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These three books from MCL are…

13 Dec

My Christmas company arrives in 8 days. I have a lot of library books to read and return by then. Today, I cleaned out the picture books I have left so I can get them back today. These  three books from the Multnomah County Library are all great. I usually like to buddy up picture books by theme or topic. Not sure I can find a common thread in these, but you should read them anyway.

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Kenta and the Big Wave,  by Ruth Ohi, is based on true stories from the 2011 tsunami that hit the east coast of Japan.When the tsunami hits, Kenta and his family  leave their home and climb to safer ground. Kenta watches helplessly as his prized soccer ball goes bouncing down a hill and gets swept away by the waves, never to be seen again… that is until it washes up on a beach on the other side of the world, where a kind person mails it back to him.  Ohi does a fantastic job of describing the consequences this horrific event and the warm water color illustrations help kids see and understand the event without being overwhelming to young readers.

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In this bilingual book, Don’t Say A Word, Mama/No Digas Nada, Mama, written by Joe Hayes and illustrated by Esau Andrade Valencia, two sisters love each other so much, they decide to share their garden bounty – but in secret.Mama promises not to say a word, but when her kitchen is overflowing with tomatoes and corn and chiles, she might not be able to keep her promise.  a lovely story, beautifully illustrated. This is a fun read.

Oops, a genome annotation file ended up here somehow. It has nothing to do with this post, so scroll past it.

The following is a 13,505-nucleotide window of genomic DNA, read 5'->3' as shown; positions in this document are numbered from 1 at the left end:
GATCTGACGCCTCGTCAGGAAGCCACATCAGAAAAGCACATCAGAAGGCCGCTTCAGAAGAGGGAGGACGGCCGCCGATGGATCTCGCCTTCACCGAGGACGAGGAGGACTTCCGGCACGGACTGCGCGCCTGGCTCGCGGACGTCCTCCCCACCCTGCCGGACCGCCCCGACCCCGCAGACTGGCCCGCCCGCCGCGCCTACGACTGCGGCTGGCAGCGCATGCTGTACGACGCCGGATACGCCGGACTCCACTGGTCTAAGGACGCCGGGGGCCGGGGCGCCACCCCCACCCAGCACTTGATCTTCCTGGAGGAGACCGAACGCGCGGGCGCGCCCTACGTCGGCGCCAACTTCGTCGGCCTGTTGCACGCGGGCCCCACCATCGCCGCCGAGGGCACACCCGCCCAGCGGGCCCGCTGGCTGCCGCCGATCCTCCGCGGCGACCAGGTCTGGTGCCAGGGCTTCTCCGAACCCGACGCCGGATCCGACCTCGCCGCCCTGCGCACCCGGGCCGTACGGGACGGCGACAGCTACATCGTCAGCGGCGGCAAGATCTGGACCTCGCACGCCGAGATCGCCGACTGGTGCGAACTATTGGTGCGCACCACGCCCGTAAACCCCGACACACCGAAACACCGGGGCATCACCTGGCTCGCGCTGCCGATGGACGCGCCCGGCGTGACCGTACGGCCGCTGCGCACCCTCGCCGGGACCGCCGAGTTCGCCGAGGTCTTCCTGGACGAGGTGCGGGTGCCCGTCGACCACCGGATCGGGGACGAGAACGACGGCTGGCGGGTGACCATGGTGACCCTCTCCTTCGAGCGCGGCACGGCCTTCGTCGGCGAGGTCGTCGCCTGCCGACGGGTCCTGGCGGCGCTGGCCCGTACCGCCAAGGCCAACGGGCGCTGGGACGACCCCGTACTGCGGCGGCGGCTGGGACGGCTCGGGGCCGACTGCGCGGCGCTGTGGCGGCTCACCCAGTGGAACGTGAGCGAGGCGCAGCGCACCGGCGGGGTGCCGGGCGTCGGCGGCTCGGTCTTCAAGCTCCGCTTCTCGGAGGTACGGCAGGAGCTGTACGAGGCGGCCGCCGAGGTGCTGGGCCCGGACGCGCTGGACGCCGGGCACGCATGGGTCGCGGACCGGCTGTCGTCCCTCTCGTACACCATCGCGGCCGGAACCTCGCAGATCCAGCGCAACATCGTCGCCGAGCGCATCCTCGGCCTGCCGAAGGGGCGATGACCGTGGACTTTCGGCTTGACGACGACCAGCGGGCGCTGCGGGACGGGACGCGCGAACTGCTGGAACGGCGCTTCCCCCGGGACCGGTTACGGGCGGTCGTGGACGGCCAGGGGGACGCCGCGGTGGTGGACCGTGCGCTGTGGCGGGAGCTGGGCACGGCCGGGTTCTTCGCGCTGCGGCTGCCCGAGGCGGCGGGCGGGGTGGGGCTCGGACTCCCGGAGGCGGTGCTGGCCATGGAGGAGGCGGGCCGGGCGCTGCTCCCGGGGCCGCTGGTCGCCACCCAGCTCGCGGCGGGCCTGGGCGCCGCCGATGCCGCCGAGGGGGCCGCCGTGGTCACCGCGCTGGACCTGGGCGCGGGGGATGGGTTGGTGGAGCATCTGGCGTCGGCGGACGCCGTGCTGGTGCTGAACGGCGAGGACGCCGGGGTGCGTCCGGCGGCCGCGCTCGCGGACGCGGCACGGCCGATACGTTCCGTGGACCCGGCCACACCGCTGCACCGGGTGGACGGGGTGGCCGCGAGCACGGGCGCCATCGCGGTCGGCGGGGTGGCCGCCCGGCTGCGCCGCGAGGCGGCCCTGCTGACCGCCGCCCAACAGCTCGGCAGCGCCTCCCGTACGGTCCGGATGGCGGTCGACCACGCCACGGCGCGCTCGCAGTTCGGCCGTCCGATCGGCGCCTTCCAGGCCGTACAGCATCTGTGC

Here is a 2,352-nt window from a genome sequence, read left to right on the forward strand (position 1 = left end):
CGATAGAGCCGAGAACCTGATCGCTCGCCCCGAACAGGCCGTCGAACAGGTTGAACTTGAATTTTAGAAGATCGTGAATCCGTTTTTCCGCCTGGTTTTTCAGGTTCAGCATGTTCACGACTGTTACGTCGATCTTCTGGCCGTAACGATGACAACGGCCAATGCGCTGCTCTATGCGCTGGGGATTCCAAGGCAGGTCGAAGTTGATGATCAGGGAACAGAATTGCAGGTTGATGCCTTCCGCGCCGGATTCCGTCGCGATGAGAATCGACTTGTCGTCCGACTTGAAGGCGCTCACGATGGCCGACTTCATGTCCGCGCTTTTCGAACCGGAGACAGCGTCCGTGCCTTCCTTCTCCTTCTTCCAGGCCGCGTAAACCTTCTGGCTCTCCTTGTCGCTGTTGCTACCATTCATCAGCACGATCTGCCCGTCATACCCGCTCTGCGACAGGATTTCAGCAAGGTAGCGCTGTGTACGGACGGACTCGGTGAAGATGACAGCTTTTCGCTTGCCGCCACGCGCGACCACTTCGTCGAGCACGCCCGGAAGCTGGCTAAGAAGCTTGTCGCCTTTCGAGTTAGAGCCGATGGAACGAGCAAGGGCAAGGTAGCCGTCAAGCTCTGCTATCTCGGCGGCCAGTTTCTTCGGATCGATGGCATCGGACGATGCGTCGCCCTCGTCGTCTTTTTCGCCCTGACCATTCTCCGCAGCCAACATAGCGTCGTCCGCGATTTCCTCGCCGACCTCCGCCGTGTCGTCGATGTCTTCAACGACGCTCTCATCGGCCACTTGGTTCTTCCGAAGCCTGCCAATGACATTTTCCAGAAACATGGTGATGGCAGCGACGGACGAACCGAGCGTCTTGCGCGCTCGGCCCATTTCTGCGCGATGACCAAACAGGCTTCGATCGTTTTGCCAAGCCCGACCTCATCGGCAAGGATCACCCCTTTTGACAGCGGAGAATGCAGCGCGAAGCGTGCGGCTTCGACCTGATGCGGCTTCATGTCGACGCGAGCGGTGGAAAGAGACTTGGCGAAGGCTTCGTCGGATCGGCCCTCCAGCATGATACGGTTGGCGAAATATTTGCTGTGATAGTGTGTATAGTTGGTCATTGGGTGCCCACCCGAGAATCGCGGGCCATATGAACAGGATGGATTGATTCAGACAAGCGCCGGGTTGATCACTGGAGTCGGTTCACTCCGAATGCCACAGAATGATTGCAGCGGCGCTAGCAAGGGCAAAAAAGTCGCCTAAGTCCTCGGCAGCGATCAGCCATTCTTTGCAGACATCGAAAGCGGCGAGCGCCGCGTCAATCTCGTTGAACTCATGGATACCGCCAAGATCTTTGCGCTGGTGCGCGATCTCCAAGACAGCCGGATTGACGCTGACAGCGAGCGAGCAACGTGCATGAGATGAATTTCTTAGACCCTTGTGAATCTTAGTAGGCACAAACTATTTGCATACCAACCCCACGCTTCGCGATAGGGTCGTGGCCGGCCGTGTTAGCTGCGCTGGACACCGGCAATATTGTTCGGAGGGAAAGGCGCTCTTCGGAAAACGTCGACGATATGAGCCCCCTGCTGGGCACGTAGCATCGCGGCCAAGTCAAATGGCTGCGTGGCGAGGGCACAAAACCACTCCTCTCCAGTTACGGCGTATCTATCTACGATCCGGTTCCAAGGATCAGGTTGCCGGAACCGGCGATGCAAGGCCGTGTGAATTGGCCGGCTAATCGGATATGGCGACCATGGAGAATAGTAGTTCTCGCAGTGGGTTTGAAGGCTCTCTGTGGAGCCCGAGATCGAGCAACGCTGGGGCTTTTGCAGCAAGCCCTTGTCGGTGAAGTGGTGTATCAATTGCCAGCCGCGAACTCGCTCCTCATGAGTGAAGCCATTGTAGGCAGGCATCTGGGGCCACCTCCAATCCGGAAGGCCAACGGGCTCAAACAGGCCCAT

Okay sports fans, this one’s for you:

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Something to Prove: the Great Satchel Paige vs Rookie Joe DiMaggio, written by Robert Skead and illustrated by Floyd Cooper. From the flyleaf: In 1936, the New York Yankees wanted to test a hot prospect named Joe DiMaggio to see if he was ready for the big leagues. They knew just the ballplayer to call–Satchel Paige, the best pitcher anywhere, black or white. For the game, Paige joined a group of amateur African-American players, and they faced off against a team of white major leaguers plus young DiMaggio.

Not being a baseball fan, I didn’t know that this was a little known event in baseball and civil rights history. The artwork is stunning and really adds to this well-written, fascinating story. Pair this with We Are the Ship. 

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